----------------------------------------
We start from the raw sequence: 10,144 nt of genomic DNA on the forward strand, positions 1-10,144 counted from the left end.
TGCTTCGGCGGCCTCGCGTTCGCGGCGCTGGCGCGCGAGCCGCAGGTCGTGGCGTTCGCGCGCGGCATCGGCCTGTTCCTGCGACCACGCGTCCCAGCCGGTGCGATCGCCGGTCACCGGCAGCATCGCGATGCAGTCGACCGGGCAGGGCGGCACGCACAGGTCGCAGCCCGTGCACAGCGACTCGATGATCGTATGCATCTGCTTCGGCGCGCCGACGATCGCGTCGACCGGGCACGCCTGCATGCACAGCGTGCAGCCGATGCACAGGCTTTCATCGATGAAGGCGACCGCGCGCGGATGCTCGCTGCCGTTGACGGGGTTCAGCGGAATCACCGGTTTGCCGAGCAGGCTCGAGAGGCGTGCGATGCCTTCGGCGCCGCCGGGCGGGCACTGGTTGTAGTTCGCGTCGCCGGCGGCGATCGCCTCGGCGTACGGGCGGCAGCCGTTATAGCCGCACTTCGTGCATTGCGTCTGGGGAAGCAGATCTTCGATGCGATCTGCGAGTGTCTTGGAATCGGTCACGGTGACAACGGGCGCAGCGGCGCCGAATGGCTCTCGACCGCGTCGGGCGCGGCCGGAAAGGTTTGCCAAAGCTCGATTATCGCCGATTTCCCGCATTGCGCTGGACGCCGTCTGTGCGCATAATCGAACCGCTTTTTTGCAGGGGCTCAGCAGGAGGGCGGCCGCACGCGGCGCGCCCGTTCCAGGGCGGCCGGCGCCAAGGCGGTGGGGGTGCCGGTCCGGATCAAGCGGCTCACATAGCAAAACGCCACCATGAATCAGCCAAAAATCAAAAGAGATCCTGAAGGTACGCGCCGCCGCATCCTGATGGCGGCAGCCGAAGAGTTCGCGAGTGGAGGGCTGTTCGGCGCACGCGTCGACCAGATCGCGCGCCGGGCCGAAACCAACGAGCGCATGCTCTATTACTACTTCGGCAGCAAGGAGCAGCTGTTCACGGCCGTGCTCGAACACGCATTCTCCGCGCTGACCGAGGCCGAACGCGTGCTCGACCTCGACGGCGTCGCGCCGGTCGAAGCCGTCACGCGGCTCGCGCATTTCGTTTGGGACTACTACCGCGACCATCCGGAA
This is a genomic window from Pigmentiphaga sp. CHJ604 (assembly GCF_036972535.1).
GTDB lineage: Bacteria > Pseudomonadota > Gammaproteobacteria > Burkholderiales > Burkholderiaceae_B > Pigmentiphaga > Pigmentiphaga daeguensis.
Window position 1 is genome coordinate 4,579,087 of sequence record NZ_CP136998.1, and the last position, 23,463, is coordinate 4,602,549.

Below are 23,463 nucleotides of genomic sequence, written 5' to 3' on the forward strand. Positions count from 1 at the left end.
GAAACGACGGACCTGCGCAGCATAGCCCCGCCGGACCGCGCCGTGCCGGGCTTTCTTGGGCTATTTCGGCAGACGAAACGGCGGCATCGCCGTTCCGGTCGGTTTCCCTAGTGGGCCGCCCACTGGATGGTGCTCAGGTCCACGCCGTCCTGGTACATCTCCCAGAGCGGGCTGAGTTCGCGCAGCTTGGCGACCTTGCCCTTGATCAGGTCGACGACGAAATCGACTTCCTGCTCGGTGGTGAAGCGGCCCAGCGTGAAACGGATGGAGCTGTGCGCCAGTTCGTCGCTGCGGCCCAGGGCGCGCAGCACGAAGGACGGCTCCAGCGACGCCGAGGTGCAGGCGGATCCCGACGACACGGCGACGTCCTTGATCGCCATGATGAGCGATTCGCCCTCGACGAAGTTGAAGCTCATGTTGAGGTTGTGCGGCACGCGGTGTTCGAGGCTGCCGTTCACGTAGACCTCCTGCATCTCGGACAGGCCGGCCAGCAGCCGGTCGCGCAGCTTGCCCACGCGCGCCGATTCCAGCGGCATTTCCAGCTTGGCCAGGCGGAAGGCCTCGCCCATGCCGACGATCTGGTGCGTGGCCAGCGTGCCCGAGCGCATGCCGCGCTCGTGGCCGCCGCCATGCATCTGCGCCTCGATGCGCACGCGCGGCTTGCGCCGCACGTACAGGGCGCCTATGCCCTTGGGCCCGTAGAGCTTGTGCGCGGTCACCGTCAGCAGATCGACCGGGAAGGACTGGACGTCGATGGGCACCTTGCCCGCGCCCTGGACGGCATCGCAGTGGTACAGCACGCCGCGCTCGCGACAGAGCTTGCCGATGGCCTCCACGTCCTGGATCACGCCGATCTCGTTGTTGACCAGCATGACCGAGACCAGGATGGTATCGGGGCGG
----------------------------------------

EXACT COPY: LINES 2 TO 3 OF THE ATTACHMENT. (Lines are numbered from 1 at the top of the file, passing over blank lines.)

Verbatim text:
TGCTTCGGCGGCCTCGCGTTCGCGGCGCTGGCGCGCGAGCCGCAGGTCGTGGCGTTCGCGCGCGGCATCGGCCTGTTCCTGCGACCACGCGTCCCAGCCGGTGCGATCGCCGGTCACCGGCAGCATCGCGATGCAGTCGACCGGGCAGGGCGGCACGCACAGGTCGCAGCCCGTGCACAGCGACTCGATGATCGTATGCATCTGCTTCGGCGCGCCGACGATCGCGTCGACCGGGCACGCCTGCATGCACAGCGTGCAGCCGATGCACAGGCTTTCATCGATGAAGGCGACCGCGCGCGGATGCTCGCTGCCGTTGACGGGGTTCAGCGGAATCACCGGTTTGCCGAGCAGGCTCGAGAGGCGTGCGATGCCTTCGGCGCCGCCGGGCGGGCACTGGTTGTAGTTCGCGTCGCCGGCGGCGATCGCCTCGGCGTACGGGCGGCAGCCGTTATAGCCGCACTTCGTGCATTGCGTCTGGGGAAGCAGATCTTCGATGCGATCTGCGAGTGTCTTGGAATCGGTCACGGTGACAACGGGCGCAGCGGCGCCGAATGGCTCTCGACCGCGTCGGGCGCGGCCGGAAAGGTTTGCCAAAGCTCGATTATCGCCGATTTCCCGCATTGCGCTGGACGCCGTCTGTGCGCATAATCGAACCGCTTTTTTGCAGGGGCTCAGCAGGAGGGCGGCCGCACGCGGCGCGCCCGTTCCAGGGCGGCCGGCGCCAAGGCGGTGGGGGTGCCGGTCCGGATCAAGCGGCTCACATAGCAAAACGCCACCATGAATCAGCCAAAAATCAAAAGAGATCCTGAAGGTACGCGCCGCCGCATCCTGATGGCGGCAGCCGAAGAGTTCGCGAGTGGAGGGCTGTTCGGCGCACGCGTCGACCAGATCGCGCGCCGGGCCGAAACCAACGAGCGCATGCTCTATTACTACTTCGGCAGCAAGGAGCAGCTGTTCACGGCCGTGCTCGAACACGCATTCTCCGCGCTGACCGAGGCCGAACGCGTGCTCGACCTCGACGGCGTCGCGCCGGTCGAAGCCGTCACGCGGCTCGCGCATTTCGTTTGGGACTACTACCGCGACCATCCGGAA
This is a genomic window from Pigmentiphaga sp. CHJ604 (assembly GCF_036972535.1).